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Illustration: Sarah Grillo/Axios
With his decision to emphasize encrypted messaging, Facebook founder Mark Zuckerberg has effectively accepted that the fight to police the platform against bad actors and other excesses can't be won.
Zuckerberg might not have made such a climactic decision unless pushed commercially — some 15 million Americans stopped using Facebook last year, according to a new study, and Wired's Molly Wood calls Zuckerberg's move an effort to get in front of a coming "collapse" of his core business.
But the shift also coincides with intense global public and political pressure over unabated abuse of the platform to spread hate, divide societies, traffic in humans and commit murder, all of which proved exceedingly difficult to stop.
What's happening: Zuckerberg announced the move last week in a long blog post, setting Facebook on a course of building out a private, encrypted dimension of the platform that will ultimately eclipse the current public square.
"Facebook was originally not designed as a public medium, so I think a return to its original friends-and-family focus makes sense for them to better match their users’ expectations," Deb Roy, a professor at MIT and former chief media scientist at Twitter, tells Axios.
In a statement, a Facebook spokesperson said:
"That’s a fundamental misreading of the announcement. First, as we’ve repeatedly made clear, we have built new products, hired tens of thousands of new people to keep our platform safe, and are a different company than we were in 2016. Second, as Mark pointed out, this announcement will take a real amount of time to implement and public sharing on social networks will always be important."
In a previous post, we asked experts to imagine a world without Facebook. None could — all found the platform too useful to too many people, and they admonished any government that would try to take it down.
Just a half-year later, it's hard to find any clear Facebook defenders — and that's the case with Zuckerberg's attempt at reform as well. Here are a couple of questions I heard while canvassing experts:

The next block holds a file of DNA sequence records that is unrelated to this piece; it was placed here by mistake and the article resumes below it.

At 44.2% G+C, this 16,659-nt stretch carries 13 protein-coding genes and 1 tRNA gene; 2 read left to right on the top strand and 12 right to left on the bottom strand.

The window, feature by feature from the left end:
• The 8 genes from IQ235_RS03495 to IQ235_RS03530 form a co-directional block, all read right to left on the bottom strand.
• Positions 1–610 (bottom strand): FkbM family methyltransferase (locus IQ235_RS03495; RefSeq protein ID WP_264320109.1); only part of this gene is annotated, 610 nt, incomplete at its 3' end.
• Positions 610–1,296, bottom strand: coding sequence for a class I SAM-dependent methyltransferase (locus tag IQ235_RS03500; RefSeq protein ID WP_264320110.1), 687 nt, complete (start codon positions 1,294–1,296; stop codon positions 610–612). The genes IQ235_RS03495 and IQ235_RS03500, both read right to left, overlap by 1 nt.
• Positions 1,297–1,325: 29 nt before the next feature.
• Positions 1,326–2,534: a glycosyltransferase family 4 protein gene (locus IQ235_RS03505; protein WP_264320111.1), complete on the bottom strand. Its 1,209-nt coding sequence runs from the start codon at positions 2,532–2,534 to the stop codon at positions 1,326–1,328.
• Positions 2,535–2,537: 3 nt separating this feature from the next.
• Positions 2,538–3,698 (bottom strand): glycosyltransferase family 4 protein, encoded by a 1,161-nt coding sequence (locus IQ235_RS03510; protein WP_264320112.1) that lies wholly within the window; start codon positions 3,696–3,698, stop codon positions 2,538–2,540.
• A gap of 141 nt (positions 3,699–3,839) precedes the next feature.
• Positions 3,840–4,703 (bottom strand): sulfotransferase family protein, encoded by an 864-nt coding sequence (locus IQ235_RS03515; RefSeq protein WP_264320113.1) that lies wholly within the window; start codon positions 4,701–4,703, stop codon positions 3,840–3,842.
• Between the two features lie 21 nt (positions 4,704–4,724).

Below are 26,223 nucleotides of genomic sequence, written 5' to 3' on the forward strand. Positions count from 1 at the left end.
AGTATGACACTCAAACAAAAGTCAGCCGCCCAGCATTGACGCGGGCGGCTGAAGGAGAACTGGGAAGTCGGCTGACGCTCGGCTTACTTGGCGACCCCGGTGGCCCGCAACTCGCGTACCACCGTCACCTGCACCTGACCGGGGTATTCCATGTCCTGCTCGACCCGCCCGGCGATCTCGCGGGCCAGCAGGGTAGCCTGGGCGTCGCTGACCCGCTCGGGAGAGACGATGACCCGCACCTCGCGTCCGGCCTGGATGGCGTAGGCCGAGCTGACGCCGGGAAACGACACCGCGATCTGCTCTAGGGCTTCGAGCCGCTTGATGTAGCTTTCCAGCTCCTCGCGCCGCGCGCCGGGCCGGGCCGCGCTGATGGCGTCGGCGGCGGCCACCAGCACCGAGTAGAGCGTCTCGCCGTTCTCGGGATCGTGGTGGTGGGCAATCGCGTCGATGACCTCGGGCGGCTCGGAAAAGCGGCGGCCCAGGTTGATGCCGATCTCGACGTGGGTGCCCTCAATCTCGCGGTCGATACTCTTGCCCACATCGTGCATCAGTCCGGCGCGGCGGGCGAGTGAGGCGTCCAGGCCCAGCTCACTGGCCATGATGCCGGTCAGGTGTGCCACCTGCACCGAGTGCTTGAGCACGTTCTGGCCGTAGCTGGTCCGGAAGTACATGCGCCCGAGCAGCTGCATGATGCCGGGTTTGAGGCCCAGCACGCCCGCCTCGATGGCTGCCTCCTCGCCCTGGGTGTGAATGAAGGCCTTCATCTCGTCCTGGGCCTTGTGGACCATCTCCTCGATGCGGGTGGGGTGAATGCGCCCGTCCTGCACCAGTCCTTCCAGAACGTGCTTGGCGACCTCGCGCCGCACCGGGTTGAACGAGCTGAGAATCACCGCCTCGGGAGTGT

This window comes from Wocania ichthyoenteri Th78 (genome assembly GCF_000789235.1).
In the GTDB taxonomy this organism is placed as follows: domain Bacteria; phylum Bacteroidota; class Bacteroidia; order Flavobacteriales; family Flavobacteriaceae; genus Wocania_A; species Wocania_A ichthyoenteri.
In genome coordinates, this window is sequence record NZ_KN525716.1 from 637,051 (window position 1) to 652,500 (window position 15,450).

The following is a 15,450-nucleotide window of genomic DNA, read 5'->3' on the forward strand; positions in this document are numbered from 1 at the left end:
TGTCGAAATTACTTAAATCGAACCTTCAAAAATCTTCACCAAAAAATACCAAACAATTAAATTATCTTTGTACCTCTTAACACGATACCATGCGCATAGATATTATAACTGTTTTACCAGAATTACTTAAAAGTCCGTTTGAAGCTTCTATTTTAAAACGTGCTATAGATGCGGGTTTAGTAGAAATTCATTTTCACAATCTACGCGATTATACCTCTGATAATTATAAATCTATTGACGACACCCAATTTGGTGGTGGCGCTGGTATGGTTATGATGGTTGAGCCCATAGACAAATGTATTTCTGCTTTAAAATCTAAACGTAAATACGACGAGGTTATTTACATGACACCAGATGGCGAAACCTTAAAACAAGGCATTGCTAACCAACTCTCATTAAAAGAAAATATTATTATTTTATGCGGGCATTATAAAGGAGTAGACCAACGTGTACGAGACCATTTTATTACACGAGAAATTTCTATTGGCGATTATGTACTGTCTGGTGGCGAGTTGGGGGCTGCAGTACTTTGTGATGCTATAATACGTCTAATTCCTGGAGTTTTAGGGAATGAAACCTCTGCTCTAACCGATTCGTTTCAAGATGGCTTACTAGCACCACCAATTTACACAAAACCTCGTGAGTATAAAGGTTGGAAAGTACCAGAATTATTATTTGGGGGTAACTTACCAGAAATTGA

Can Zuckerberg be believed at all?
But, if he can be believed, will the situation only become worse?
The home office. Photo: Getty
In one of the biggest remote hiring pushes in memory, Amazon has 3,000 jobs open for remote customer service representatives. But there are caveats.
Erica writes: As we've reported, a much overlooked reason why millions of Americans are out of work is that they live too far from jobs, and they either can't afford to or are unwilling to move.
But, but, but: The Amazon customer service jobs, available in 18 states, are temporary, a company spokesperson said, with no career ladder. And they will be just an average of 20–29 hours per week at $15 an hour, which is the company's minimum wage.
Amazon already has its hand in a very different kind of remote work: Companies use its Mechanical Turk platform to find freelancers for small, usually menial online tasks, for which they pay very little. The crowdsourcing platform had half a million registered workers in 2015.
Photo: Joel Saget/Contributor/Getty
Agriculture accounts for 13% of global greenhouse gas emissions. And 65% of that comes from the belches and farts of cattle and other farm animals, according to the Intergovernmental Panel on Climate Change.
Illustration: Aïda Amer/Axios
How the internet travels across oceans (Adam Satariano — NYT)
What Google knows about you (Ina Fried — Axios)
U.S. companies helped Huawei rise (Shunsuke Tabeta — Nikkei Asian Review)
Secrets of the world's greatest art thief (Michael Finkel — GQ)
Cause of the Chinese slowdown (Christopher Balding — Foreign Affairs)
Twins in Juarez, Mexico. Photo: Mark Jay Goebel/Getty
Most of your memories before the age of 3 flash through your mind in fragments. All you remember is the color of the plastic shovel in the sandbox or the crackle of the bonfire on a camping trip.
Erica writes: There's a reason why we forget our childhood memories. In fact, your brain needs to forget in order to grow, reports Nautilus.